Darth Vader's caped getup and face mask is spooky and all, but there's nothing like the grisly, mechanical sound of his breath. Which is why Lucasfilm keeps a close eye on who uses it — even going so far as to trademark 234 seconds of it with the US Patent and Trademark Office.
According to the USPTO, this is what's called a "soundmark", and it's more common than you'd think. In paperwork posted today to Twitter, we get a glimpse at what's involved, from an application filed by Lucasfilm in 2009 to the actual "specimen" itself, sent to the USPTO on a compact disc for filing.
In the production company's filing, it explains what types of uses this Vader soundmark will apply to, listing "Costumes including masks; voice altering toys", as well as "toy computers; handheld playthings; dashboard driver figurines." In other words, any knockoff Star Wars toy companies will need to lawyer up before using Vader's iconic gasping in their wares.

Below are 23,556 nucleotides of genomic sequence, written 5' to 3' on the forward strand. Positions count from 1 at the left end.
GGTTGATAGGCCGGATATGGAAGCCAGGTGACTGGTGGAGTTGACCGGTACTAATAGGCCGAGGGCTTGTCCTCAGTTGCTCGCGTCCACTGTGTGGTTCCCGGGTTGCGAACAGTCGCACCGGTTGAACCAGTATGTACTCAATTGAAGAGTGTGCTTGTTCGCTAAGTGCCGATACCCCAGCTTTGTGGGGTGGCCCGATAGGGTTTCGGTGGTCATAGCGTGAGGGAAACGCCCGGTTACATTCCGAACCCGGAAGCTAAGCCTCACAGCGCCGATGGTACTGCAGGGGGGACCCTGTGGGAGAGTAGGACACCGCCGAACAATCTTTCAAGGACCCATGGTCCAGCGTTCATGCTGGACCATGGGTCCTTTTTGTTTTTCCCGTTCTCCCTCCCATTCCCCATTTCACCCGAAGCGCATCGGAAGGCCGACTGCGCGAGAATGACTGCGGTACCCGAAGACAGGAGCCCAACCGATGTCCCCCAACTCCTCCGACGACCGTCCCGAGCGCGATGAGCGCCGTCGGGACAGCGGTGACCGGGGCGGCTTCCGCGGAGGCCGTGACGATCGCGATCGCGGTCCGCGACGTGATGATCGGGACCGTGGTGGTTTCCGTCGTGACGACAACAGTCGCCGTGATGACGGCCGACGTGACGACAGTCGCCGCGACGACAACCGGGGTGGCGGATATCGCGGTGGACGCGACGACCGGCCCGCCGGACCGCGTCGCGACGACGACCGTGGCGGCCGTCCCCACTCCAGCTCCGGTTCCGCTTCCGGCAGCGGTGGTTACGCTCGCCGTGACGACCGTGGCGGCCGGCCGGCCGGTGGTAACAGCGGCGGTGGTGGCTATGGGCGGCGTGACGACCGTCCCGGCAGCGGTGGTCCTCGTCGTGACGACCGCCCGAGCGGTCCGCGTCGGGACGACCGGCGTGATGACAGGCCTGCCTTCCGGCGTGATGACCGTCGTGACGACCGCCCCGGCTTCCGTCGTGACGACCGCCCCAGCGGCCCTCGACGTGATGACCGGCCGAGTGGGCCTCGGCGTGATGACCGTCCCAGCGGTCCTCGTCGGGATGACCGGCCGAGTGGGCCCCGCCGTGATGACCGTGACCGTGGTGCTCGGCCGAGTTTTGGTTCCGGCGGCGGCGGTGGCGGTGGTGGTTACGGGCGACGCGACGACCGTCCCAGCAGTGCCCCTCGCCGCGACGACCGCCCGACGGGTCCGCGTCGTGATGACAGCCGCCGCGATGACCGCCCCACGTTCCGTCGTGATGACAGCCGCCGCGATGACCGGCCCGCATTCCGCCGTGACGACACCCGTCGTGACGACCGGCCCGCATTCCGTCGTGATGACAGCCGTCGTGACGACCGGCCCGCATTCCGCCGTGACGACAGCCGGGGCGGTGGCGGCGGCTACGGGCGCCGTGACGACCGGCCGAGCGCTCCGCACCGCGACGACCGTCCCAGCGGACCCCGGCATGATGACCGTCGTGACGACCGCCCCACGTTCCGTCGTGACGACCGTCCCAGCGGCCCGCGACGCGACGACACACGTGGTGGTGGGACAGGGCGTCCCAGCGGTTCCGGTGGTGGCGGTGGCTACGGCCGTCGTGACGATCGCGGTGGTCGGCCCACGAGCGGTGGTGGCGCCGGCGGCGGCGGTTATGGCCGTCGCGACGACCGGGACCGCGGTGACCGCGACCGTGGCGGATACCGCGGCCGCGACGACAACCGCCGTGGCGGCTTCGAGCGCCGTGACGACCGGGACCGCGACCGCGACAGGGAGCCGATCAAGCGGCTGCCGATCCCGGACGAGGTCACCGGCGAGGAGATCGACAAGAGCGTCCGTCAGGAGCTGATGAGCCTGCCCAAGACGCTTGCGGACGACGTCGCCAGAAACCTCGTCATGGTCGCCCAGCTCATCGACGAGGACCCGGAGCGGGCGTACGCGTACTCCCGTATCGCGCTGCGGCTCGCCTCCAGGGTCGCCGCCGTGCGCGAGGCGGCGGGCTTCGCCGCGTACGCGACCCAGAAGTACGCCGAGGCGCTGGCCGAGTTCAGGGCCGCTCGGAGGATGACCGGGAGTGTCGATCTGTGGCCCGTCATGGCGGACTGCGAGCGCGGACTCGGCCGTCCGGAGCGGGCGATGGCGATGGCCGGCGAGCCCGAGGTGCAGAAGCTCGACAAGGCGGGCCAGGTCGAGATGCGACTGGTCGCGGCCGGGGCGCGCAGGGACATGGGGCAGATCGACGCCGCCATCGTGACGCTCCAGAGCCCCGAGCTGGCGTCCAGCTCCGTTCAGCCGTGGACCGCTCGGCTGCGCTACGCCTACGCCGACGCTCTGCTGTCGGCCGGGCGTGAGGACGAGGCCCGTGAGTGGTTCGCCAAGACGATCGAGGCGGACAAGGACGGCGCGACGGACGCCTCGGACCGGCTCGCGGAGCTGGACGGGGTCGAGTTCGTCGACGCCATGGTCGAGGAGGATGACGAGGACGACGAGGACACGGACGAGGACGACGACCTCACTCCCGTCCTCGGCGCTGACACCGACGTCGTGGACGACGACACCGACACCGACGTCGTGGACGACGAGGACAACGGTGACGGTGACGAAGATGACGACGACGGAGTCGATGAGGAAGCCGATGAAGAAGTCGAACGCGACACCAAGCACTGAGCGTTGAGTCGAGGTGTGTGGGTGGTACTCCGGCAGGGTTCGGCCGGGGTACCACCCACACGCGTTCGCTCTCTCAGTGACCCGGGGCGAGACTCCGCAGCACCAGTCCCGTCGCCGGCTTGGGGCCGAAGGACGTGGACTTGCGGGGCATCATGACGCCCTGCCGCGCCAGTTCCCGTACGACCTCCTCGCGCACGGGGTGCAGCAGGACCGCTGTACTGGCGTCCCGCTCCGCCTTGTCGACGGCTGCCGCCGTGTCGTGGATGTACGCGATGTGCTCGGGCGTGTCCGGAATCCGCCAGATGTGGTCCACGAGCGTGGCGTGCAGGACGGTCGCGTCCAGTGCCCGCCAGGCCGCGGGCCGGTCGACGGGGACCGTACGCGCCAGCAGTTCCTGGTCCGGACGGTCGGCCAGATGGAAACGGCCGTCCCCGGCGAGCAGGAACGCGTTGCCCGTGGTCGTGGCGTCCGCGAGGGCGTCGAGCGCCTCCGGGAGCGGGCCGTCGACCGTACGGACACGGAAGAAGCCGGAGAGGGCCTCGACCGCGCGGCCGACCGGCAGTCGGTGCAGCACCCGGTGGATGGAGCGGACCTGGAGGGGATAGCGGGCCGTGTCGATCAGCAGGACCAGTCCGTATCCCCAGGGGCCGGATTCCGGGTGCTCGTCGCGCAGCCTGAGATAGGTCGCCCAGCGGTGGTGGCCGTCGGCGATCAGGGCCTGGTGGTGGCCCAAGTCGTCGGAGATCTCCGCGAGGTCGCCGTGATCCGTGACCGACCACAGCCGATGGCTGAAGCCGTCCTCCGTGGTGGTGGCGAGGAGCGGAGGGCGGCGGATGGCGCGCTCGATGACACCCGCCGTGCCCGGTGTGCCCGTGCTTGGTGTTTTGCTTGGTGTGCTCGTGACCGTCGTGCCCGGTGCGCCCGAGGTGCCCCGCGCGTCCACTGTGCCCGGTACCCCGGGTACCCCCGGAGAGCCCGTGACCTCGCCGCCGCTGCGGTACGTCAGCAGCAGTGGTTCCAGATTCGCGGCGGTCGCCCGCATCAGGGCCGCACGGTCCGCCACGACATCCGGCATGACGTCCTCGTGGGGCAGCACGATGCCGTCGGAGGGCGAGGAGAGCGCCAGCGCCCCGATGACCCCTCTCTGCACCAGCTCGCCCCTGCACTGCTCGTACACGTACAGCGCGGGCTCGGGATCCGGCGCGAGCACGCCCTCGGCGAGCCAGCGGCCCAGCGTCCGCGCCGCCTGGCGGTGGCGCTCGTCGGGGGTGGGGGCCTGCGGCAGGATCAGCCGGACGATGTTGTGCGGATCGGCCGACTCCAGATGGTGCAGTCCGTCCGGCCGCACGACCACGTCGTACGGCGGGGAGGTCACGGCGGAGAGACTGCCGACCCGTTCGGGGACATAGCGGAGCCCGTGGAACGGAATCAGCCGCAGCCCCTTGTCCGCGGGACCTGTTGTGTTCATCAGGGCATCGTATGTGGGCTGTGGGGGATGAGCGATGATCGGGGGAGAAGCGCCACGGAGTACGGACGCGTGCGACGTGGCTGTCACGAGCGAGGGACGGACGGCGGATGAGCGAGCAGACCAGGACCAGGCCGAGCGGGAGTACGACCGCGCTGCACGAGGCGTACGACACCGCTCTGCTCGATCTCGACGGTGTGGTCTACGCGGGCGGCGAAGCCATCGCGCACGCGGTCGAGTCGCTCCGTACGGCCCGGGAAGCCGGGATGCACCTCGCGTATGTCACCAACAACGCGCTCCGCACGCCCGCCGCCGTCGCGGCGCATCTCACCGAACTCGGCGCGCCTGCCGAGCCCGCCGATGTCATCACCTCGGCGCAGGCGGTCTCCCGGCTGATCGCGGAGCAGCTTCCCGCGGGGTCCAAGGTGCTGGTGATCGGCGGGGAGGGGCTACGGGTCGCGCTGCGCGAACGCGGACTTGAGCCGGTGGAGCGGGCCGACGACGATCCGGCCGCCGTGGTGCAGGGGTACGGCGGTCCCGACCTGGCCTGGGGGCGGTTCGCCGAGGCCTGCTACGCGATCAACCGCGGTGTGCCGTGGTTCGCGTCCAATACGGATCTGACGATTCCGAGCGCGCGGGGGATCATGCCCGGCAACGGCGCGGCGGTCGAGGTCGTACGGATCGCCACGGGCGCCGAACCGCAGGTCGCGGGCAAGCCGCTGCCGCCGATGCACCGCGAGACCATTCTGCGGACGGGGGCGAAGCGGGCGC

There's even a little reference to the sound engineer who created Vader's mechanical breath, Ben Burtt. In a section of the trademark filing entitled "miscellaneous statement", Lucasfilm's attorneys describe the sound as "rhythmic mechanical human breathing created by breathing through a scuba tank regulator." Here's a great little interview with Burtt describing the process of designing the sound — and how the first experimental mixes made Vader sound like a "moving operating room."